• Use upside down spray paint to lay out the location of all major equipment on-site and create the ideal flow for production.

Alchemy Distillery concept by Steve Bohner
Proposed layout of major equipment. Photo © Steve Bohner
Final layout of major equipment Photo © Deric Mendes


Once your plans are approved and you receive your building permit, construction may begin.

There are pros and cons to hiring a general contractor (G.C.) versus doing the work yourself (DIY).

Some benefits to hiring a G.C. include:

• Experience with the local building, fire and health departments

• Already own tools that are necessary to complete the job

• Experience and references

• Established relationships with subcontractors

• Ability to create a construction schedule

• Construction is their day job, so s/he can be there full-time from start to finish

Benefits of DIY include:

• You can work at your own pace

• You can set your own schedule

• Potential cost savings in “sweat equity”

• If you intend to DIY, here are some tools you may want to invest in:

• A selection of ladders from 3’ to 12’

• An extending forklift and pallet jack

• Pipe tripod and threading/cutting tools/dies

• Electrical tools and testers

• Nylon straps and shackles to assist in unloading equipment and moving barrels, etc.

An extending forklift was used to unload the still at Alchemy Distillery. Photo © Amy Bohner


There are many benefits to concrete floors. You can repair an existing slab and/or pour a new cement topping. We installed a product called Ardex over our existing slab.

• Speedcove is a great choice for wall-to-floor transitions. Our local health department loves it!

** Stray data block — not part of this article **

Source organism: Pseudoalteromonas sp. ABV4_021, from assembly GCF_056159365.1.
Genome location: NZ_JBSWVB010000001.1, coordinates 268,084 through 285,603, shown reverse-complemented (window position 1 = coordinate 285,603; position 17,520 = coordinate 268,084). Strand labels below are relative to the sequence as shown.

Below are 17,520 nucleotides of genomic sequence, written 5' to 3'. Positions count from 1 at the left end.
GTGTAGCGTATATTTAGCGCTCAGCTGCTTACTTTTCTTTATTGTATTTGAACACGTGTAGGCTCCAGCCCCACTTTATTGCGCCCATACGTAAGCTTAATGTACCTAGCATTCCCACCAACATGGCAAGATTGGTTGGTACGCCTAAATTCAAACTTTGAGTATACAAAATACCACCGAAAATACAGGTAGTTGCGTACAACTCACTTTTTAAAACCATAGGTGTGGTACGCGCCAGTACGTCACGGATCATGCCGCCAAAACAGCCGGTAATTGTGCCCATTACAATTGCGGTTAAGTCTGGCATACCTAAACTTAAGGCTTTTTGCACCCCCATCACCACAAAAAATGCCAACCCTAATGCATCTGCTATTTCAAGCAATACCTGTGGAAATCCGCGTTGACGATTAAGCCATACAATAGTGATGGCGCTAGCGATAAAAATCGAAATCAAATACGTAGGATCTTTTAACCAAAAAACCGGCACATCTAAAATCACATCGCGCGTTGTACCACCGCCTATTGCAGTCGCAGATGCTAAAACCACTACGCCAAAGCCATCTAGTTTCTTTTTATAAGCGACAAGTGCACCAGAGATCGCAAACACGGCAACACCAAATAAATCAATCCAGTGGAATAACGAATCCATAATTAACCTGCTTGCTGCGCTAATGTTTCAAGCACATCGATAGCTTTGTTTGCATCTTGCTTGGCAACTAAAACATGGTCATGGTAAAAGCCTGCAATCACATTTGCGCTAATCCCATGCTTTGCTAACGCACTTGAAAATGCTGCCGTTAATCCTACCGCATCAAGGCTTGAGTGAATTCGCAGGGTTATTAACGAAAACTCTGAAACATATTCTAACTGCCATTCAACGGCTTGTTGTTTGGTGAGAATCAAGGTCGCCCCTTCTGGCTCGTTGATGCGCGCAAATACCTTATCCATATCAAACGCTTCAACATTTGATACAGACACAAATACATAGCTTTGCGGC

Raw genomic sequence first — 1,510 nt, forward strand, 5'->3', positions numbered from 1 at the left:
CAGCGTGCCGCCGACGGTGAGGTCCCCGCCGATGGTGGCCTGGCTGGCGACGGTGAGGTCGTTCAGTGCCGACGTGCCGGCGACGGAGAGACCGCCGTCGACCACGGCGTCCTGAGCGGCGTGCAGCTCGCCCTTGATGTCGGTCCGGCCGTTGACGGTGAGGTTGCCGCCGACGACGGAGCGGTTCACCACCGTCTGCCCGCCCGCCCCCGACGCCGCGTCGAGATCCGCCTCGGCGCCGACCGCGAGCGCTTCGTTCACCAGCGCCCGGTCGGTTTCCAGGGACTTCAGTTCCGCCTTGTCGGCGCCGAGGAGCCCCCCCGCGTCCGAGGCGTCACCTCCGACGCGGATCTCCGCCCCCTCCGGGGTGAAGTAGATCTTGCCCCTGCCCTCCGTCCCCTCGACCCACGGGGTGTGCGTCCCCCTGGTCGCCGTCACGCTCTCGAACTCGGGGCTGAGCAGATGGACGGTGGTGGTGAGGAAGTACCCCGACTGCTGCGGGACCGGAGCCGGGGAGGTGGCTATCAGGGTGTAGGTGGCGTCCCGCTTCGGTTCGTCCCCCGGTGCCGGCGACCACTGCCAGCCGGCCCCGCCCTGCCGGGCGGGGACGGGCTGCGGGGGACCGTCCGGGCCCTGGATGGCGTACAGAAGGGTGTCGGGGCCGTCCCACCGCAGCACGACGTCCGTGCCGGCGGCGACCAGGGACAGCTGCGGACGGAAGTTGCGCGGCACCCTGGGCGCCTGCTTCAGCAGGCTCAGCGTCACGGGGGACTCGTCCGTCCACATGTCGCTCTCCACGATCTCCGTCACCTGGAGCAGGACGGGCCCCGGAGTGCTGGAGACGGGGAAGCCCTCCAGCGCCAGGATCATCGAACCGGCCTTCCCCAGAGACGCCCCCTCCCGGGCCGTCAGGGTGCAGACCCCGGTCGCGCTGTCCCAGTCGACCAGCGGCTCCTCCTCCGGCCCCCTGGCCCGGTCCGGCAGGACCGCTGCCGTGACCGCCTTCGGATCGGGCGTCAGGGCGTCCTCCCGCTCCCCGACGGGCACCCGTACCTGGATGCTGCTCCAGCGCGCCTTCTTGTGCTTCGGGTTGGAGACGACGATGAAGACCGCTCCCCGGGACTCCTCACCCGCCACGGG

• A trench drain installed into a concrete slab assists in cleaning.

Preparing to pour concrete for the trench drain. Photo © Amy Bohner
Pouring concrete for the trench drain. Photo © Amy Bohner.


The health department/FDA requires easily cleanable surfaces and easily washable walls.

• Fiberglass Reinforced Panel (FRP) is ideal for durability and ease of cleaning.

• There are many colors and styles besides white!

• Sheets come in 8’ lengths, so hanging vertically gets a tall wall with vertical seams versus a short wall with horizontal seams.

Black fiberglass reinforced panels (FRPs) are ideal for strength and ease of cleaning. Photo © Amy Bohner.


Explosion-proof switches may not be required in your area, but they are the safest choice near high-ABV areas with potential sources of ignition.

We recommend that you thermally protect your motors and/or agitators. You may also want to consider automating your fermenters for heating and cooling.

• Consider installing a water gauge on your cooker to measure exact water amounts and keep recipes consistent.

• Check eBay/Craigslist for great deals; we found explosion-proof switches for 20% of the retail price and a Ridgid 1822 pipe threader/cutter for $1,000.

Thermally protected motors and agitators Photos © Amy Bohner
Automated fermenter controllers. Photo © Steve Bohner.
Automated fermenters. Photo © Steve Bohner


We recommend using schedule 40 for steam boiler piping. We used “L” copper for all water lines and ProPress for all of our copper fittings. Note: You may have seen the ProPress crimping method used by the still manufacturer Vendome.